Saturday, May 25, 2013

JP Morgan & Allies negotiate loan with Germans: "I suppose it sounds fantastic to lend to our enemies"

Delilah, representing the Republic of France, prepares to weaken Samson, resting on a pillow marked "Europe," by cutting his hair.

On this day in 1922, the New York Tribune reports "German Loan, If Protected, Now Likely."  The Germans were seeking a loan to help pay World War I reparations, and the German Mark was showing signs of severe weakness.  JP Morgan Jr., and his partner Thomas Lamont (acting as advisors) were eager to facilitate, as long as certain conditions were met, including Allied unanimity regarding the terms. France made sure such unanimity was never achieved.

It was understood, as far back as 1918, that Germany would not be able to repay her debts all at once, and a loan would most likely be necessary. Thomas Lamont told President Woodrow Wilson in 1918 that

"when the war is over, and Germany has to pay a big indemnity, you will find the allies lending the money to Germany to pay her indemnity...I suppose it sounds fantastic to say that we should lend our enemies the money, but that's what will happen. I have just been reading what occurred after the Franco-German war of 1870. At that time France had to pay Germany, and she borrowed the money and the investors in the other European countries, including Germany herself lent that money. It may not be popular to write about it now, but keep it in the back of your mind for future use."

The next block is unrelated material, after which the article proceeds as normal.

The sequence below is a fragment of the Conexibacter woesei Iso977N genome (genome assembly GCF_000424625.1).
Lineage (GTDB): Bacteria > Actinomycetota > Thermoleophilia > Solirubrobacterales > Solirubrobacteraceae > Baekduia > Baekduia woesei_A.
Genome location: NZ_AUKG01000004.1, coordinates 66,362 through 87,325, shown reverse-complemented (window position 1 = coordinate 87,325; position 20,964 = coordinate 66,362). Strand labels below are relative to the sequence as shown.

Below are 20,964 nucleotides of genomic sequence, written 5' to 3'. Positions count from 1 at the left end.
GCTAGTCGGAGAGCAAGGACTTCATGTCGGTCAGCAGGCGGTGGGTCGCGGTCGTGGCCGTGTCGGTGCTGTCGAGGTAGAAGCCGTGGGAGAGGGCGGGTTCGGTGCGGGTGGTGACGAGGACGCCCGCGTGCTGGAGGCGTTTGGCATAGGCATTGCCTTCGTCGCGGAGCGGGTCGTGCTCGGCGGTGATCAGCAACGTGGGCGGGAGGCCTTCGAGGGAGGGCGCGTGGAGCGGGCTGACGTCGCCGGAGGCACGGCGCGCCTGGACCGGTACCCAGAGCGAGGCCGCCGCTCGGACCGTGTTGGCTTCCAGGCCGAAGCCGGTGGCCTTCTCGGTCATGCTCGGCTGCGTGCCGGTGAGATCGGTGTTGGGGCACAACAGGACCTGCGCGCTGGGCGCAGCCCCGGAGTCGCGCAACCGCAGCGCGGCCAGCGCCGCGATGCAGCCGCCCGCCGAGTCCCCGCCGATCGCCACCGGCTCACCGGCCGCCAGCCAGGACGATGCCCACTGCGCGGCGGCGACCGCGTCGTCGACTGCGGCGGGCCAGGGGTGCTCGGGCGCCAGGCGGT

David Lawrence wrote in the Evening World in May 1922, 

"if Germany could have secured a loan immediately upon the close of the war she would not have been so adversely affected in the exchange market and she would have been able to purchase from American manufacturers much of their surplus stock of necessities. Germany would have gotten much of what she was deprived of through four years of a blockage and America would have captured an important market.

But instead Germany was treated as an isolated factor without thought of the effect of her economic condition on the rest of the world."

Image from Library of Congress: Delilah, representing the Republic of France, prepares to weaken Samson, resting on a pillow marked "Europe," by cutting his hair.
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Flannery O'Connor

You shall know the truth and the truth shall make you odd.